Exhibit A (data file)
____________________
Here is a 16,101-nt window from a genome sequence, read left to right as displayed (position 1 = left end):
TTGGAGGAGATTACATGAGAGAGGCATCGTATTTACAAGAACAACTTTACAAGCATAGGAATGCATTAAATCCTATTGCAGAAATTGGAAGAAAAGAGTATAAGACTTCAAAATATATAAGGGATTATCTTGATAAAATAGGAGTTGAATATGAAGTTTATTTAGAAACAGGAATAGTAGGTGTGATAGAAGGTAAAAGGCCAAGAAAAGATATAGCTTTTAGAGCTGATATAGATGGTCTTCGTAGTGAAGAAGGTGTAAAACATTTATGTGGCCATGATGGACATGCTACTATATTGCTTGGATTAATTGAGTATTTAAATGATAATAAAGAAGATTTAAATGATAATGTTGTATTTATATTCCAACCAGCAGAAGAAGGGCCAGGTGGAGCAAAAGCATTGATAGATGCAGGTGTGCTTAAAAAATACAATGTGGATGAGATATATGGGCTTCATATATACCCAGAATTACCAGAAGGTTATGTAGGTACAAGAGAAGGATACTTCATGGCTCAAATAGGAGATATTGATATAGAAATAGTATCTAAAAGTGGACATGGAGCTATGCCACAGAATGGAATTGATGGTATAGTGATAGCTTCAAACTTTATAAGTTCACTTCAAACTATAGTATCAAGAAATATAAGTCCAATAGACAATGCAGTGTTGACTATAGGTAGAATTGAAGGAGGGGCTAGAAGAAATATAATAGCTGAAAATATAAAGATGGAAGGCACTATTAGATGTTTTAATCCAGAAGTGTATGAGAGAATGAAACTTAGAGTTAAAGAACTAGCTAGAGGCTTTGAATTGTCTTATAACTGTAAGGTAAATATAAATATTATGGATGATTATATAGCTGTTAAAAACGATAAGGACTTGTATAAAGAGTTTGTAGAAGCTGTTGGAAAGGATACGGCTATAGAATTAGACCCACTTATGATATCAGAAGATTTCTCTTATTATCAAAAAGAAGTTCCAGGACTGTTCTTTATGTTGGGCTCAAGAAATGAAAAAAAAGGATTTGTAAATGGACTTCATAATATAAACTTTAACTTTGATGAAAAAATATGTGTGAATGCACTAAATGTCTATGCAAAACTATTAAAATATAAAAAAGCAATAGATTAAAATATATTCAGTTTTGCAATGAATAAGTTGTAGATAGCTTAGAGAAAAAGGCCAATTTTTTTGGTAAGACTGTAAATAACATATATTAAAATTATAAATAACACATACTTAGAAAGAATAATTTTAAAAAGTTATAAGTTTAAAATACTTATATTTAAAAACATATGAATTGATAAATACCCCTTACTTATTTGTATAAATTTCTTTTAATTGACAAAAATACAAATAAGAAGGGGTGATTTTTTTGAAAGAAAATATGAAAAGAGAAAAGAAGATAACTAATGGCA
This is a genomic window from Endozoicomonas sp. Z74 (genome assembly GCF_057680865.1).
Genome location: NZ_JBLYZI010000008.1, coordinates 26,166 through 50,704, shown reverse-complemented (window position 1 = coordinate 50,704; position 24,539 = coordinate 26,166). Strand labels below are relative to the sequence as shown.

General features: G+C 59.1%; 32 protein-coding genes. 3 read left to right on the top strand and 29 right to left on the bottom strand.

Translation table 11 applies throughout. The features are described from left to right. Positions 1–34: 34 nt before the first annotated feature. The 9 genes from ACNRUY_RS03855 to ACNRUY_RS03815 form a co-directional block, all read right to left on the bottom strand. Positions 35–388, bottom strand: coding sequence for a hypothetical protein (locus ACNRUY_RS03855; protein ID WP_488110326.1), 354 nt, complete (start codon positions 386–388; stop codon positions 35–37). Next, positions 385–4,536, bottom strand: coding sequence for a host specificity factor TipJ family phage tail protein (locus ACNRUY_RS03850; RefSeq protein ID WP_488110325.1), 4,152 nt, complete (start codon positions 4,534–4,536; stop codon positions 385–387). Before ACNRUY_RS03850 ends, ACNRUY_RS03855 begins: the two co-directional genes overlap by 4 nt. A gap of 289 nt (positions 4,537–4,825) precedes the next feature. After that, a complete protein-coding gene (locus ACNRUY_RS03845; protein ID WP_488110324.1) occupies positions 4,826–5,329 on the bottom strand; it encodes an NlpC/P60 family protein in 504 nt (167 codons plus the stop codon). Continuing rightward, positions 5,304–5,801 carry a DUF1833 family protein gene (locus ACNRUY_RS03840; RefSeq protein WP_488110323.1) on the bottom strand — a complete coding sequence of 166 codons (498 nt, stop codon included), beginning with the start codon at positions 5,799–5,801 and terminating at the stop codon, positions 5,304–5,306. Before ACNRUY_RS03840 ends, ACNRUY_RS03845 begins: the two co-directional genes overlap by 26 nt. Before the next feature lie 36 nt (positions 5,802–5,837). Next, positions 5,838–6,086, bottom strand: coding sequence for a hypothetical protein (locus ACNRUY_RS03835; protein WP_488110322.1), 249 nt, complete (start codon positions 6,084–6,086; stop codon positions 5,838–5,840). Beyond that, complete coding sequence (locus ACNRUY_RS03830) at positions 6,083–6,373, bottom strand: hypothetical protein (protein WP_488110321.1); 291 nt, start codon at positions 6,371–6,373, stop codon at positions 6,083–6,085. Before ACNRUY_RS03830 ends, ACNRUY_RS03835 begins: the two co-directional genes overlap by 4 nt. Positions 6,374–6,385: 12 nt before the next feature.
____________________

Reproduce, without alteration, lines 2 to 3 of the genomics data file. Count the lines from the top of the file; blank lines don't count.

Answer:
TTGGAGGAGATTACATGAGAGAGGCATCGTATTTACAAGAACAACTTTACAAGCATAGGAATGCATTAAATCCTATTGCAGAAATTGGAAGAAAAGAGTATAAGACTTCAAAATATATAAGGGATTATCTTGATAAAATAGGAGTTGAATATGAAGTTTATTTAGAAACAGGAATAGTAGGTGTGATAGAAGGTAAAAGGCCAAGAAAAGATATAGCTTTTAGAGCTGATATAGATGGTCTTCGTAGTGAAGAAGGTGTAAAACATTTATGTGGCCATGATGGACATGCTACTATATTGCTTGGATTAATTGAGTATTTAAATGATAATAAAGAAGATTTAAATGATAATGTTGTATTTATATTCCAACCAGCAGAAGAAGGGCCAGGTGGAGCAAAAGCATTGATAGATGCAGGTGTGCTTAAAAAATACAATGTGGATGAGATATATGGGCTTCATATATACCCAGAATTACCAGAAGGTTATGTAGGTACAAGAGAAGGATACTTCATGGCTCAAATAGGAGATATTGATATAGAAATAGTATCTAAAAGTGGACATGGAGCTATGCCACAGAATGGAATTGATGGTATAGTGATAGCTTCAAACTTTATAAGTTCACTTCAAACTATAGTATCAAGAAATATAAGTCCAATAGACAATGCAGTGTTGACTATAGGTAGAATTGAAGGAGGGGCTAGAAGAAATATAATAGCTGAAAATATAAAGATGGAAGGCACTATTAGATGTTTTAATCCAGAAGTGTATGAGAGAATGAAACTTAGAGTTAAAGAACTAGCTAGAGGCTTTGAATTGTCTTATAACTGTAAGGTAAATATAAATATTATGGATGATTATATAGCTGTTAAAAACGATAAGGACTTGTATAAAGAGTTTGTAGAAGCTGTTGGAAAGGATACGGCTATAGAATTAGACCCACTTATGATATCAGAAGATTTCTCTTATTATCAAAAAGAAGTTCCAGGACTGTTCTTTATGTTGGGCTCAAGAAATGAAAAAAAAGGATTTGTAAATGGACTTCATAATATAAACTTTAACTTTGATGAAAAAATATGTGTGAATGCACTAAATGTCTATGCAAAACTATTAAAATATAAAAAAGCAATAGATTAAAATATATTCAGTTTTGCAATGAATAAGTTGTAGATAGCTTAGAGAAAAAGGCCAATTTTTTTGGTAAGACTGTAAATAACATATATTAAAATTATAAATAACACATACTTAGAAAGAATAATTTTAAAAAGTTATAAGTTTAAAATACTTATATTTAAAAACATATGAATTGATAAATACCCCTTACTTATTTGTATAAATTTCTTTTAATTGACAAAAATACAAATAAGAAGGGGTGATTTTTTTGAAAGAAAATATGAAAAGAGAAAAGAAGATAACTAATGGCA
This is a genomic window from Endozoicomonas sp. Z74 (genome assembly GCF_057680865.1).